For the moment, Joe Pug has it figured out, career if not life: Just write the songs that have to be written, play them for anybody who will listen, tour as if you had no home. Oh, and give your music away. Which isn’t to say he won’t be selling his debut full-length offering, Messenger ( Released 2/16/2010 on Lightning Rod). But free is how he came to make it, more or less. It worked like this, for Joe Pug anyhow: The day before...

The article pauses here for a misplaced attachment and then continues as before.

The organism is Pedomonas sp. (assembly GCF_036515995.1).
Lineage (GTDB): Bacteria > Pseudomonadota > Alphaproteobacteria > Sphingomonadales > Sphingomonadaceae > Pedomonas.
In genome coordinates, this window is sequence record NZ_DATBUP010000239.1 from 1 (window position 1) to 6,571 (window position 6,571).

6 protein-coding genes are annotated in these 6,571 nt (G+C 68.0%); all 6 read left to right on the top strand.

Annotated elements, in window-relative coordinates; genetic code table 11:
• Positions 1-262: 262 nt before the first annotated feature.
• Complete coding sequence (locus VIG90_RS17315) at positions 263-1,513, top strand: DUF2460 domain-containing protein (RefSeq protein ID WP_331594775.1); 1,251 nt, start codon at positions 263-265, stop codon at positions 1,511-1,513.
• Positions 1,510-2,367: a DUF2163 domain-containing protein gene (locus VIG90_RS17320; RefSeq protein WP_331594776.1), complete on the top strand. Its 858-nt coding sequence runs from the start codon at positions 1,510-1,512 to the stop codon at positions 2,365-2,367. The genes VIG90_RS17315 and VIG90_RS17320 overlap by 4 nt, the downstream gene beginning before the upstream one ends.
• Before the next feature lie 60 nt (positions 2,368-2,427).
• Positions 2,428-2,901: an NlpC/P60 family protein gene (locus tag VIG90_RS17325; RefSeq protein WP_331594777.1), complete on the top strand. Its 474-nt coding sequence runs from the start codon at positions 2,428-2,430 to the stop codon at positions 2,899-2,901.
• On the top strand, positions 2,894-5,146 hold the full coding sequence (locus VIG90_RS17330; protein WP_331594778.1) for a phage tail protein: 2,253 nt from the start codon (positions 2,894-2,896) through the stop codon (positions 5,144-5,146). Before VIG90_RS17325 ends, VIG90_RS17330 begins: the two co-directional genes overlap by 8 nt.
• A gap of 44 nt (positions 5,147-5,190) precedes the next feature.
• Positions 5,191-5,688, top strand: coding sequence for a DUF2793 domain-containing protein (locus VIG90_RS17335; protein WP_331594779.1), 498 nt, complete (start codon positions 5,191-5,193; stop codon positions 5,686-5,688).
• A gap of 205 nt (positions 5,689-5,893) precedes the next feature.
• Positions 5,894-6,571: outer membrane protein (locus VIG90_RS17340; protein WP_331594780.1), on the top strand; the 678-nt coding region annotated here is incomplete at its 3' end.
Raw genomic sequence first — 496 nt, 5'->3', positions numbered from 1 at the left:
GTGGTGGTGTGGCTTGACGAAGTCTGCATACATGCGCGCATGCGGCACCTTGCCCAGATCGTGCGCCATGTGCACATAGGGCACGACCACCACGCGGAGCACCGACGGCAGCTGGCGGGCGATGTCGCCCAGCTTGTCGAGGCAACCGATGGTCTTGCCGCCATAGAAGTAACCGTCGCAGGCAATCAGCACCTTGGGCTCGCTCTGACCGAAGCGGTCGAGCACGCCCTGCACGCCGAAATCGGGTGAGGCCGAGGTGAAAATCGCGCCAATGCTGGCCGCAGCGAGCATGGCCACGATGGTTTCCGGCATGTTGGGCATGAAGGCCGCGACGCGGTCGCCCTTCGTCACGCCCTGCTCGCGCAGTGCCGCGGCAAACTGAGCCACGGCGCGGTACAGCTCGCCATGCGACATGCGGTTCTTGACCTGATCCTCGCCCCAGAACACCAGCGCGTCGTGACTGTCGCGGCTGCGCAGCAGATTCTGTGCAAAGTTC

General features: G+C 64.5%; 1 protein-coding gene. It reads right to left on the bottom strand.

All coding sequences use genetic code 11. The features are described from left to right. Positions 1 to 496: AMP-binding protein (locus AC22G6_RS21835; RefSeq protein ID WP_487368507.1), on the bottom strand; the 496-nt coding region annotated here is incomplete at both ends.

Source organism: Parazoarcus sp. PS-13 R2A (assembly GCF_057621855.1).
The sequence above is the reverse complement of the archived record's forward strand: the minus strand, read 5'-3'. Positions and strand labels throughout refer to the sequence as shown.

For the moment, Joe Pug has it figured out, career if not life: Just write the songs that have to be written, play them for anybody who will listen, tour as if you had no home. Oh, and give your music away. Which isn’t to say he won’t be selling his debut full-length offering, Messenger ( Released 2/16/2010 on Lightning Rod). But free is how he came to make it, more or less. It worked like this, for Joe Pug anyhow: The day before his senior year as a playwright student at the University of North Carolina, he sat down for a cup of coffee and had the clearest thought of his life: I am profoundly unhappy here. Then came the second clearest. Pug packed up his belongings and pointed his car towards Chicago. Working as a carpenter by day, the 23 year-old Pug spent nights playing the guitar he hadn’t picked up since his teenage years. Using ideas originally slated for a play he was writing called “Austin Fish,” Pug began creating the sublime lyrical arrangements that would become the Nation of Heat EP. The songs were recorded fast and fervently at a Chicago studio where a friend snuck him in to late night slots other musicians had canceled. He was short on money, but his bare-boned sincerity didn’t require much more than a microphone and it dripped off of each note he sang. The early rumblings of critical praise for the EP were confirmed when his first headlining gig sold out Chicago’s storied Schubas Tavern in 2008. As word spread, Pug struck upon an idea that would later prove to be one of the most significant in his young career. He offered his existing fans unlimited copies of a free 2-song sampler CD to pass along to their friends. He sent the CDs out at his own expense, even covering the postage. Inside each package was a personal note thanking the fan for helping to spread the word. The response was overwhelming, and to date he has sent out over 15,000 CDs to 50 states and 14 different countries. Without access to radio, Pug managed to turn his fans into his very own broadcast system. The offer still stands, and to this day it’s featured prominently on www.joepugmusic.com. “Look, in the end, I just trust my fans, and the nature of people in general. I need to pay my bills like anyone else does. But I also don’t think it’s right to ask someone to pay $15 when they don’t know what they’re getting. So in a way by sending out these CDs, I’m wagering that they’ll like my music, and that if they do they’ll come to shows, buy CDs, and help me spread the word even further. And so far I’ve been proven right. Without question, the more sampler CDs I send out, the more music I sell.” Nation of Heat took on a life of its own, passing from friend to friend and iPod to iPod. The crowds swelled and the media took notice. Tours with Steve Earle, M. Ward, and Josh Ritter followed, as did invitations to Lollapalooza and the Newport Folk Festival. He crisscrossed the country incessantly, traveling mostly alone in his 1995 Plymouth Voyager with no stereo or air conditioning. As the tours went on, he became closely linked to the burgeoning indie-folk scene that was coalescing loosely around Pug and his young contemporaries in bands such as The Low Anthem, Langhorne Slim, and Horse Feathers. After over 200 shows, Pug took a brief respite to record his full-length debut. If Nation of Heat heralded the arrival of a talent to watch, Messenger assigns Pug a deserved spot among the finest songwriters of his generation. From the opening notes of the title track that leads off the record, it’s clear that the artist has no intention of retreating to the comfortable or the familiar. While the scathing war indictment “Bury Me Far (From My Uniform)” and the sparse, poetic “Unsophisticated Heart” illustrate that Pug is still a master of the guy-and-guitar song, it’s the supporting cast Pug brought on board that truly brings out the record’s subtle beauty. From the haunting, ethereal pedal steel guitar that sneaks delicately under “The Sharpest Crown” to the barrelhouse rhythm section that propels “The Door Is Always Open”, it’s clear that Pug is as comfortable exploring this new territory as he is solo. “The first record, it was a breeze,” he says. “Didn’t even know we were making it, just me and a guitar…the songs completely unadorned. This one, it’s like that thing where there’s an explosion and you realize how many options there are in the world.”